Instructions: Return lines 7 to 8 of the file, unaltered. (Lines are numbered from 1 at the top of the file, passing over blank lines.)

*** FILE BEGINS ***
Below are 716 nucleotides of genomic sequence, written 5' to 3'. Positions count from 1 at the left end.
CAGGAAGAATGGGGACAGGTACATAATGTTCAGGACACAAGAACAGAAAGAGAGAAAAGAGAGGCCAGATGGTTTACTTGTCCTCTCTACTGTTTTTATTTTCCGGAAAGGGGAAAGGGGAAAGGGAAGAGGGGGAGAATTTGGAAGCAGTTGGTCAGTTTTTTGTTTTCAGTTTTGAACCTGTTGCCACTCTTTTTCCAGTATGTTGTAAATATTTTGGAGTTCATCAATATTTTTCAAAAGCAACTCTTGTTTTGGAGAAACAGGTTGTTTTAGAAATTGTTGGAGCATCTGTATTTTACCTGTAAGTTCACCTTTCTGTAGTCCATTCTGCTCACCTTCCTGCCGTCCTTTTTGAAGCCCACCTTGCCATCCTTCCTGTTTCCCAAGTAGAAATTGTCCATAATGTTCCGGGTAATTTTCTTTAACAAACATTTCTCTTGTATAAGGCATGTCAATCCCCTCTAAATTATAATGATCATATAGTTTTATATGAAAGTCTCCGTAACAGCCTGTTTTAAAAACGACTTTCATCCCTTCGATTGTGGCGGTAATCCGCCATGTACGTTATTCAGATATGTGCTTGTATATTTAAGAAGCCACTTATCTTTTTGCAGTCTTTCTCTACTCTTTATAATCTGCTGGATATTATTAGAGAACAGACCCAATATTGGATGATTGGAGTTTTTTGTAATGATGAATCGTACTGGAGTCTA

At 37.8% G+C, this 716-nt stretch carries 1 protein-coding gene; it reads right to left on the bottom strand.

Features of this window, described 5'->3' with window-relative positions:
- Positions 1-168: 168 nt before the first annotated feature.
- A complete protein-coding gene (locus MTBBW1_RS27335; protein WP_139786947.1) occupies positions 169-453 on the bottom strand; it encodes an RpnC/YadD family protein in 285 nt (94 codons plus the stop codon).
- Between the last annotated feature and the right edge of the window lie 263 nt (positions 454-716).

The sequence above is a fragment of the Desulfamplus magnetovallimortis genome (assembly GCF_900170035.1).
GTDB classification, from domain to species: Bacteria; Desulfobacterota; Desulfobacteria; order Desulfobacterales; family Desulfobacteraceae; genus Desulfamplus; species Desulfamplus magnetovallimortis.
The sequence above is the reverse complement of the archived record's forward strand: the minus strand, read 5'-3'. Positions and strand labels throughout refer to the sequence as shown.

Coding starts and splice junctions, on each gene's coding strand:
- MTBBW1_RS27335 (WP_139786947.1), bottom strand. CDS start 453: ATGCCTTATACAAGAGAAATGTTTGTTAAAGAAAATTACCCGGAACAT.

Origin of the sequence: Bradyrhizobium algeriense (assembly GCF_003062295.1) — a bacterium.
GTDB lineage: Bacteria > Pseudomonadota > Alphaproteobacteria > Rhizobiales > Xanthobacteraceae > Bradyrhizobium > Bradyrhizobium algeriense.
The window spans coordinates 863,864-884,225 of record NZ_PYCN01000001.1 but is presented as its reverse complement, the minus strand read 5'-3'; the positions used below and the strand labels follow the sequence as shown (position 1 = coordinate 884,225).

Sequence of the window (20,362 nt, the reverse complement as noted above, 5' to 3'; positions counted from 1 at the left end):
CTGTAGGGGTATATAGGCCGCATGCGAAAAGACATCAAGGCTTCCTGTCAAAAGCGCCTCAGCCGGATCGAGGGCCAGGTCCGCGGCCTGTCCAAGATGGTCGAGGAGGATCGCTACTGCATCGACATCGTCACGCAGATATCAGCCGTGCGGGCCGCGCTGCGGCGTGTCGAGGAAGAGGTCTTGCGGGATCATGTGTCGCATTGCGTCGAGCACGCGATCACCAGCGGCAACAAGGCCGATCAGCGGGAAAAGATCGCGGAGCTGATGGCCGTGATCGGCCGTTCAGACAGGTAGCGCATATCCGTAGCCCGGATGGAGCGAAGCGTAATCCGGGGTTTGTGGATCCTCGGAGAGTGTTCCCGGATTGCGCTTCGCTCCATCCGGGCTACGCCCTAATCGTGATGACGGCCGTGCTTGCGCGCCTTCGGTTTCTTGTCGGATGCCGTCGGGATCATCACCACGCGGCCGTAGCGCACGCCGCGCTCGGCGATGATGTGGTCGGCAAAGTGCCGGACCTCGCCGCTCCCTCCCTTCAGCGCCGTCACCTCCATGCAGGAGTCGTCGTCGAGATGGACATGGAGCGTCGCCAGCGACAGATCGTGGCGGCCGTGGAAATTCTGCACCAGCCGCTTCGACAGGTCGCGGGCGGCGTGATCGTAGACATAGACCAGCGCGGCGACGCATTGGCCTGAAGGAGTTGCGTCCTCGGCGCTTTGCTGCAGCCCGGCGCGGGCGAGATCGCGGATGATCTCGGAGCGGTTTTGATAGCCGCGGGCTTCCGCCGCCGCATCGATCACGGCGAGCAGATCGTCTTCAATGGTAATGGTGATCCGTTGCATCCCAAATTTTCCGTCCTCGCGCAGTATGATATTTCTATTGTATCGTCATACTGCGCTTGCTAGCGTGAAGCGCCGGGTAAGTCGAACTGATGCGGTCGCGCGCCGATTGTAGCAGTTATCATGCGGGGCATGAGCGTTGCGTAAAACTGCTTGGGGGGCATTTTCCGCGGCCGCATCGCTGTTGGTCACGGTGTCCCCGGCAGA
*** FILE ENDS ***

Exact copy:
- Between the last annotated feature and the right edge of the window lie 263 nt (positions 454-716).

The sequence above is a fragment of the Desulfamplus magnetovallimortis genome (assembly GCF_900170035.1).